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NASA Selects Partners for Lunar Lander Development

An artist’s concept of the next generation human lunar landing system.
Credit: NASA

Eleven companies will work on aspects of reusable system to shuttle astronauts to and from the Moon. 

As NASA ramps up to return humans to the surface of the Moon by 2024, the agency has selected 11 companies to perform research studies and build vehicle prototypes for the next generation of lunar lander. This fits with the agency’s commitment to use public/private partnerships to help build a robust commercial space industry in which NASA is one of many clients.

Concept image showing Orion approaching the Gateway. Credit: NASA

Concept image showing Orion approaching the Gateway.
Credit: NASA

NASA is working to develop a multiple step process to land modern astronauts on the Moon. They will begin on the lunar Gateway, ride in a transfer element into a low-lunar orbit, and then use a descent element to land on the surface. An ascent element will return them to the Gateway. NASA is considering ways to make elements of this system reusable.

“To accelerate our return to the Moon, we are challenging our traditional ways of doing business. We will streamline everything from procurement to partnerships to hardware development and even operations,” said Marshall Smith, director for human lunar exploration programs at NASA Headquarters, in a press release announcing the selection. “Our team is excited to get back to the Moon as quickly as possible, and our public/private partnerships to study human landing systems are an important step in that process.”

The companies selected include Aerojet Rocketdyne of Canoga Park, California; Blue Origin of Kent, Washington; Boeing of Houston; Dynetics of Huntsville, Alabama; Lockheed Martin of Littleton, Colorado; Masten Space Systems of Mojave, California; Northrop Grumman Innovation Systems of Dulles, Virginia; OrbitBeyond of Edison, New Jersey; Sierra Nevada Corporation of Louisville, Colorado, and Madison, Wisconsin; SpaceX of Hawthorne, California;  and SSL of Palo Alto, California.

The work is being funded through the NextSTEP public-private partnership model, which is designed to foster the development of commercial deep space exploration capability while reducing costs to taxpayers. The companies will receive a total of $45.5 million and are expected to provide at least 20 percent of their project costs.

“We’re taking major steps to begin development as quickly as possible, including invoking a NextSTEP option that allows our partners to begin work while we’re still negotiating,” said Greg Chavers, human landing system formulation manager at NASA’s Marshall Space Flight Center in Huntsville, Alabama. “We’re keen to collect early industry feedback about our human landing system requirements, and the undefinitized contract action will help us do that.”

The task before the companies is formidable. It is remarkably difficult to perform a soft landing on the surface of the Moon. So difficult, in fact, that few countries have ever even attempted it, and fewer have succeeded. Although the Moon’s weak gravity helps during a lunar landing, the lack of atmospheric pressure makes it more difficult.  The rough surface of the Moon is also an impediment, riddled with craters, boulders, and irregularities. Neil Armstrong famously ran down to less than 30 seconds of fuel remaining in Apollo 11’s Lunar Module, looking for an unobstructed landing site.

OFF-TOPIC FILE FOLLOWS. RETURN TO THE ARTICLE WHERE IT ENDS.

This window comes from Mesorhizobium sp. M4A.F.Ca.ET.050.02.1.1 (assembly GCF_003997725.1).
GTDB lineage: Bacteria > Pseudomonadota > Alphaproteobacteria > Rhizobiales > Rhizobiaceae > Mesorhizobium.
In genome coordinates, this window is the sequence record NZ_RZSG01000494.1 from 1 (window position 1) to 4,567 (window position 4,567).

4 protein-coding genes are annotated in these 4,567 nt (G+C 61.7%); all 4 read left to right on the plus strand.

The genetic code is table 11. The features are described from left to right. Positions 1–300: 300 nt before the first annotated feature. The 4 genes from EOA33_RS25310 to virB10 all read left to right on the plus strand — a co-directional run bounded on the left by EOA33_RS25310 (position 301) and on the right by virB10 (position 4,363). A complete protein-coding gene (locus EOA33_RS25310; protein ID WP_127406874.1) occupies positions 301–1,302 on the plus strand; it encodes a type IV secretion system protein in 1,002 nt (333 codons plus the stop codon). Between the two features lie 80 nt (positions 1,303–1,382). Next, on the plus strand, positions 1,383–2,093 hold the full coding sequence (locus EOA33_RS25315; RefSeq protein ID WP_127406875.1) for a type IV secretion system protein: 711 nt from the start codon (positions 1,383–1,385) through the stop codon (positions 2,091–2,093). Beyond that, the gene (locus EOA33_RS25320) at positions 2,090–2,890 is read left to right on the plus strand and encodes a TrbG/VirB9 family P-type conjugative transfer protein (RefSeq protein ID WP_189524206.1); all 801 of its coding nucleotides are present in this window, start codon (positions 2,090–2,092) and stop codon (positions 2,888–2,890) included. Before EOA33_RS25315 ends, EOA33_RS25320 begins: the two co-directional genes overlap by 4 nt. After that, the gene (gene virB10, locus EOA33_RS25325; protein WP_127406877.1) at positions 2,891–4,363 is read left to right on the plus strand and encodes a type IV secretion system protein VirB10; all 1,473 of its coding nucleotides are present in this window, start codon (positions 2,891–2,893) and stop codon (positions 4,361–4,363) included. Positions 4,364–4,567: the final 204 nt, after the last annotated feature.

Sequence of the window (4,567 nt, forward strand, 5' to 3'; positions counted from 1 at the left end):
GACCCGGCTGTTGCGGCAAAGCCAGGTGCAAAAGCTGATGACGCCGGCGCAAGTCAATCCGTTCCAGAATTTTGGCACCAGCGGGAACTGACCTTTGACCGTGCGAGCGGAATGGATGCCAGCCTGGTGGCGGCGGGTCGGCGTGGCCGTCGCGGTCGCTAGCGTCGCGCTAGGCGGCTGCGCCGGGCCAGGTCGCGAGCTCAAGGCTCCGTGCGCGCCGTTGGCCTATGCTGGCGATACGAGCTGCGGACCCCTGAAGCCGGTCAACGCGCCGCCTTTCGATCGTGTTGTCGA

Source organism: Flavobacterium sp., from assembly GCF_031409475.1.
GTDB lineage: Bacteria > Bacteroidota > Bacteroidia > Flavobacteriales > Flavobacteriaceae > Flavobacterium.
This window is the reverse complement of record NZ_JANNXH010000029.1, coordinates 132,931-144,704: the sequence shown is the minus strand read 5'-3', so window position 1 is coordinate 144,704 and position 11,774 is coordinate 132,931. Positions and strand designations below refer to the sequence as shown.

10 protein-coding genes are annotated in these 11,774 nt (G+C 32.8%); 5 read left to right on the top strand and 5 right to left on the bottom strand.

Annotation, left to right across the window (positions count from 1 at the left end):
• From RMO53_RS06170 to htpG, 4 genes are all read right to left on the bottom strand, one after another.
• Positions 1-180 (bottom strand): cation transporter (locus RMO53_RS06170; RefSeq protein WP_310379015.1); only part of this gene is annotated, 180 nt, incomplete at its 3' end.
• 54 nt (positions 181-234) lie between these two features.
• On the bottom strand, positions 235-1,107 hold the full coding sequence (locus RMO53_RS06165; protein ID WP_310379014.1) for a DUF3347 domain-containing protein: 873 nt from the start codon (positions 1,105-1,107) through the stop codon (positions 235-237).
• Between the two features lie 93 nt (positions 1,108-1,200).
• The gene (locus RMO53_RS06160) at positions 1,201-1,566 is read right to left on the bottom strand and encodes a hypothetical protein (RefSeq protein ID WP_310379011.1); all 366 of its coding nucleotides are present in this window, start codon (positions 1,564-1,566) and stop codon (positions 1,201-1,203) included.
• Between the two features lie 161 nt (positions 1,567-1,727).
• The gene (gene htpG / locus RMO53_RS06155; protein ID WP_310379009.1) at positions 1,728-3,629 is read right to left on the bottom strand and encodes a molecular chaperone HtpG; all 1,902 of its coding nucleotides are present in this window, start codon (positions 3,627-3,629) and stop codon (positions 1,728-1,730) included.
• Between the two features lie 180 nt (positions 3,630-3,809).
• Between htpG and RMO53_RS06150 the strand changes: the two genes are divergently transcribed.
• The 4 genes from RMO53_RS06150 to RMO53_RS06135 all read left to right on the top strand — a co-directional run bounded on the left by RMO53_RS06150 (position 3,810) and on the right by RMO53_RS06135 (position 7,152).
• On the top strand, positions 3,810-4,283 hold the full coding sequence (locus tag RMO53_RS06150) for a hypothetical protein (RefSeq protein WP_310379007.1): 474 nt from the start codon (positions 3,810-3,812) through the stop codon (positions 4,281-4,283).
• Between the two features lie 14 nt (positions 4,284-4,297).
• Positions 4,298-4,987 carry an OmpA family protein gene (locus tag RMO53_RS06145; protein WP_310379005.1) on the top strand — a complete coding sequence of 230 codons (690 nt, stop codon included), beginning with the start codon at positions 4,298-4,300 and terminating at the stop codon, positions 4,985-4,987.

This 1963 model depicts an early Apollo lunar lander concept, called a "bug." Engineers designed several possible vehicle shapes for both manned and unmanned landers. Credit: NASA

This 1963 model depicts an early Apollo lunar lander concept, called a “bug.” Engineers designed several possible vehicle shapes for both manned and unmanned landers.
Credit: NASA

NASA and Grumman Aircraft went through many iterations of the Lunar Module of the Apollo era. Early designs called for a large round cockpit, comfortable seating, and large windows. But as engineers worked through the design, it became clear that the final spacecraft would need to strike a very delicate balance between power, weight and control.

During the development process, which at times was nearly a year behind schedule, the large windows were replaced by much smaller units, the seating was eliminated in favor of a system of support cables, and the module’s legs were reduced from five down to four. The team went so far as to grind away excess material on the module’s welds to remove any weight possible. The work paid off with a lunar module that earned the respect of all who flew it and was instrumental in saving the Apollo 13 astronauts.

For the next generation lander, NASA issued a pre-solicitation in April. A formal solicitation will be issued this summer to provide requirements for a crewed Moon landing in 2024. This formal solicitation will give the U.S. space industry the flexibility to propose “innovative concepts, hardware development and integration.”

“This new approach doesn’t prescribe a specific design or number of elements for the human landing system,” Chavers said in the press release. “NASA needs the system to get our astronauts on the surface and return them home safely, and we’re leaving a lot of the specifics to our commercial partners.”

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